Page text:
Down footballer Kevin McKernan fears that the current charter between the GAA and GPA could lead to inequality within county panels and warns that disgruntlement could set in for players not included in the 32-man squad.
The GAA provides a subvention for counties for up to 32 players on a panel.
Many counties are carrying numbers in excess of that and have been for some time.
The GAA have told counties that panels do not have to be restricted to 32 players but have decreed that if a county is carrying more than that, it needs to be factored into the overall team budget. Counties themselves will have to pick up the tab without help from Croke Park.
As the impasse between Croke Park and the players group continues, the GAA have stuck with their policy of mileage provision covering up to four sessions per week.
In other words, Croke Park will provide a subvention for these sessions and for up to 32 players participating in those sessions at 65c per mile.
County boards will have to cover the costs if a fifth session was called.
This is a scenario that the GPA insists it should not have to police.
McKernan, who joined the Down panel in 2007 and made his championship debut a year later, also says that tensions could start to fester between teams and players within squads, if players outside of the 32 are not protected.
"This is only a personal view after 15 years of playing inter-county, but I feel players in every county need the same protection and that should come through the charter. It should cover the maximum number of players possible," McKernan told RTE Sport.
"A 32-man panel doesn't protect players numbered upwards of 33 to 40 and that’s the biggest thing for me. Obviously for any panel, numbers 33 to 40 are needed, especially this year where there is a condensed season and an increased load on players for a shorter time frame. How can you have internal games of 15 v 15 if you don’t carry 40 players.
"A wee bit of disgruntlement will creep in," he states. "Players 33 up to 40 will think they are seen as development squad members, part of an extended panel that can be dipped in and out of.
"They should be protected by all rights. As of now county boards are going to have to bring up shortfall of numbers 33-40 with their mileage and gear. But what happens if a player leaves a squad after a certain time, say he starts in November but by January he is out of favour or drops off? That player should be protected too.
"There is no mandate in the charter to look after that. Plus, a lot of the time those players don’t seek reimbursement even though they have committed for four months and could be out of pocket up to €1500.
"These players are coming home three or four nights a week to train and yet being told they are only allowed to claim expenses from where they live in the county.
"There is only one reason they are coming back from Dublin or wherever a few times a week and that’s to train and play with their county. The way diesel costs are at the minute they wouldn’t be coming home otherwise."
McKernan refers to the six-month inter-county season and acknowledges that months five and six are massive in terms of attracting crowds, and revenues, which he says are colossal at that stage of the season.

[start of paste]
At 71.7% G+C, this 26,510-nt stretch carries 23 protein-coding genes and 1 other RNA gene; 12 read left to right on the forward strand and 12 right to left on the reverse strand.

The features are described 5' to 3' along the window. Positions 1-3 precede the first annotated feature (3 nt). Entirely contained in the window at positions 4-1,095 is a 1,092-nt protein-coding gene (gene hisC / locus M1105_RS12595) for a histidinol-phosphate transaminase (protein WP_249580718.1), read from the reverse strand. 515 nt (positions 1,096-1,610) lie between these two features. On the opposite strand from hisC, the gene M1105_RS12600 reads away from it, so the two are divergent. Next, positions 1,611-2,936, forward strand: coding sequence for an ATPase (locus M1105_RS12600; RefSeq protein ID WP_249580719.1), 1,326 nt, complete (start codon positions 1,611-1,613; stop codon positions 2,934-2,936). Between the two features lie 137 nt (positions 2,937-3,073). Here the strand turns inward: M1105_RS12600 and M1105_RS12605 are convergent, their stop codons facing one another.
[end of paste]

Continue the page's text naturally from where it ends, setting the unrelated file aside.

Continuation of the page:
"But let’s not forget that the season started with 32 teams and for what is given out in expenses it’s very small really. There wouldn’t be a league and provincial championship only for all counties.
"I laugh at some things I read and hear. That it should all be done for love of the game and it’s a great privilege. Of course, that’s true. From the age of five all I wanted to do is play for Down," he adds.
"But we are only human. We have mortgages, increased bills, the same problems as anyone else. The way things are going with the charter I feel extra pressure will be placed on county boards to make up that fifth session and players could be left out of pocket.
"Weaker counties will get nowhere near the gate receipts that other counties will generate, and some boards in those counties will be on their knees trying to create other avenues of finance to fund matters. Whereas boards should really be putting money into the development of sport, not putting it into players expenses.
"My point is that there should be a central backfall of money to look after all of that, to recognise the fifth session – if it is needed – and to protect all players in a 40-man squad. That should be reflected in the charter."
McKernan feels that at times in the year, whether it is pre-league, pre-championship or before a big game, a fifth session could feasibly be needed. But he says there must be a sensible approach.
"There are times too when players have to drive by 10 state-of-the-art gyms to instead attend a collective session with the squad. So, yes, a sensible approach is needed in all counties. By all accounts Tyrone trained just four nights a week and it left them fresh last year.
"Why can’t lads be trusted to do their own fifth session in their own time or community? All those questions are not answered at the moment and that’s why the players charter should protect players centrally.
"It’s a huge honour and an exciting thing to play for your county but no way should a player be out of pocket to play for a county. There are too many distractions elsewhere. We are growing Gaelic games in the US, for example, and I could foresee a drain of players out there, especially talented players in weaker counties.
"This will become a huge issue, in my opinion. Counties spend 19 years nurturing players, but they could get a call to go to the States where there will be a job provided and they can get a few bob too. This is going to be a knock-one effect, I think."
We need your consent to load this rte-player contentWe use rte-player to manage extra content that can set cookies on your device and collect data about your activity. Please review their details and accept them to load the content.Manage Preferences